New Zealand – 7 December

Protests have taken place in New Zealand after the government released plans for a policy change regarding Maori (indigenous people) rights; the protests were triggered after the Te Pati Maori (The Maori Party) called upon its members and other sympathetic parties to protest the new parliament being sworn in. The centre-right coalition has opposed legislation removing co-governance systems, reducing government agencies' use of the Maori language and a treaty redefinition in a “more modern” setting. The Treaty of Waitangi is threatened to be tampered with; it was created by the British Crown and Maori and promised certain rights and privileges to the Maori people. While the treaty in its original form is less relevant in modern times, it was codified in the Treaty of Waitangi Act of 1975, which states what parts of the treaty must be adhered to. (“Protests break out in New Zealand over changes in government policy ...”) The new Prime Minister, Christopher Luxton, defended the decision to change the treaty, saying that the government was endeavouring to discuss what the treaty means to New Zealanders today. King Tūheitia has called a “National Hui” (meeting) between Iwi (tribes) to discuss the united stance the Maori should take.

Iran – 6 December

Security forces in Iran are being accused of using rape and sexual violence of both men and women for torture purposes to intimidate and punish peaceful protests during a “woman life freedom” March in 2022. An Amnesty International report has spoken to 45 survivors who have made these accusations. Iranian authorities have not charged or prosecuted anybody as a result. It is thought that the legal system in Iran is complicit in this cover-up. Despite being approached with this report and information as to the sexual violence, the Iranian government has yet to comment.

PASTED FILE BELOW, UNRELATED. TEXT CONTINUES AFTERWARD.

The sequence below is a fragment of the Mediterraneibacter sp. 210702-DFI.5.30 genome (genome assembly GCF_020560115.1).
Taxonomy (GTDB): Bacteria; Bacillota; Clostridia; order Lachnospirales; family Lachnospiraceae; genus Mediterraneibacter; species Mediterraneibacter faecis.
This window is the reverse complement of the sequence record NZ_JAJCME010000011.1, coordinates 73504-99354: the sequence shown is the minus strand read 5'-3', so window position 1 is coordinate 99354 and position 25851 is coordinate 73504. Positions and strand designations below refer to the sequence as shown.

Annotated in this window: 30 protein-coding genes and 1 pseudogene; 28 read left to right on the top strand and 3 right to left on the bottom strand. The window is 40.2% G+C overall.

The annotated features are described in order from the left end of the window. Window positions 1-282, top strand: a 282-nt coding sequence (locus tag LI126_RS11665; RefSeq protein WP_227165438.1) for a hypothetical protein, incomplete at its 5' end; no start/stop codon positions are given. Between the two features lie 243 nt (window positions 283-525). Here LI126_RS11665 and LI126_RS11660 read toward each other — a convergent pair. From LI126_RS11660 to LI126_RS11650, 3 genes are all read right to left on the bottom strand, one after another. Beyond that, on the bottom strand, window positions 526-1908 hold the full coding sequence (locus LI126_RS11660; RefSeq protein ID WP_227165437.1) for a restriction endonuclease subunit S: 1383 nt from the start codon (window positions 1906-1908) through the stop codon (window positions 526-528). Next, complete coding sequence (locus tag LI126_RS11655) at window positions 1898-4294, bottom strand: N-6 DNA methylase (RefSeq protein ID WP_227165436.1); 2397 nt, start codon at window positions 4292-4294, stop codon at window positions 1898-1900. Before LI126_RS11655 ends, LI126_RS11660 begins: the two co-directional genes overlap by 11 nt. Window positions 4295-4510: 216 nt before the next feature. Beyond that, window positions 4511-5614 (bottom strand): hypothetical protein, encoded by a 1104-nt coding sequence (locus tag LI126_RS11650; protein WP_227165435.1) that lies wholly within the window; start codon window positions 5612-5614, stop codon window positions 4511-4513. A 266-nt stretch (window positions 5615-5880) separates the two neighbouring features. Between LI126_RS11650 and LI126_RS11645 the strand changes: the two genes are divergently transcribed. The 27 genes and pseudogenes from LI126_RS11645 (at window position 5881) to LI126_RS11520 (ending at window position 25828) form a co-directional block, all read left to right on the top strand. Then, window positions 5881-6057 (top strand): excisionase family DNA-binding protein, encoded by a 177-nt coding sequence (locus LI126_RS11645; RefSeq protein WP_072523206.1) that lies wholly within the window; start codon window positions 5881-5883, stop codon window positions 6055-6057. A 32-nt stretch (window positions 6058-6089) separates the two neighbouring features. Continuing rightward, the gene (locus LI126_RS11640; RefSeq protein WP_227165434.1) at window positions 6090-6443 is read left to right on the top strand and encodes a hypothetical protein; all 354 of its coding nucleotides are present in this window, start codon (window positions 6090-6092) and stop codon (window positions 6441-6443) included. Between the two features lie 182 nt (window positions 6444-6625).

Bahrain – 6 December

13 people have been sentenced to prison by a Bahraini court after a trial which has been seen as unfair because of issues with due process and torture allegations to elicit confessions. A string of free expression, assembly and due process violations has marred Bahrain for some time. The case is scheduled for review at the Appellant court. The 13 were carrying out a peaceful demonstration which took place in April 2021 in response to the death of a prison inmate who, in turn, was imprisoned for attending a pro-democracy protest. "In 2021, Bahrain’s Special Investigation Unit (SIU) and the Interior Ministry Ombudsman initiated separate investigations into the incidents surrounding the protest and the response by the prison authorities." (“Bahrain Unjustly Convicts 13 in Mass Trial | Mirage News”) However, the first report has yet to be submitted and cannot be tracked, and the second report explained in its findings that nothing untoward had happened. Various Human Rights organisations have held both reports to be unsubstantiated in their approach and likely seen as a whitewash. Defendants were not allowed to attend their hearings regarding the trial and denied the defence lawyer's requests.

El Salvador – 5 December

Amnesty International has produced a report suggesting that El Salvador has been complacent in their human rights provisions for its citizens. The organisation believes that the country has a deepening punitive and repressive focus on public security, systematic use of torture against prisoners and the deployment of a series of governmental actions that restrict civic space; it is also thought that El Salvador is trying to weaken the independence of its judicial branch and brutalising its criminal justice system as well as concealing public information, accountability, regulatory and investigatory mechanisms when these have been investigated. The report highlights the dangers of permanent legal reforms under the pretext of facilitating the implementation of the state of emergency that El Salvador claims to be in.

Ukraine – 5 December

As the war in Ukraine continues, the European Commission has emphasised the plight of people with disabilities as a priority over the next 12 months as part of the EU accession process. The Commission's report calls on Ukraine to guarantee the rights of people with disabilities and ensure that rebuilt infrastructure is accessible. The Commission feels this is an excellent opportunity for people with disabilities in Ukraine to be offered a better quality of life. The “UN Convention on The Rights of Persons with Disabilities” " which Ukraine joined in 2010, it needs to keep up to date with some of the parameters necessary to guarantee human rights to its disabled population, especially with the deinstitutionalisation of many of those living with disabilities in Ukraine. A generous financial package from the EU can help this.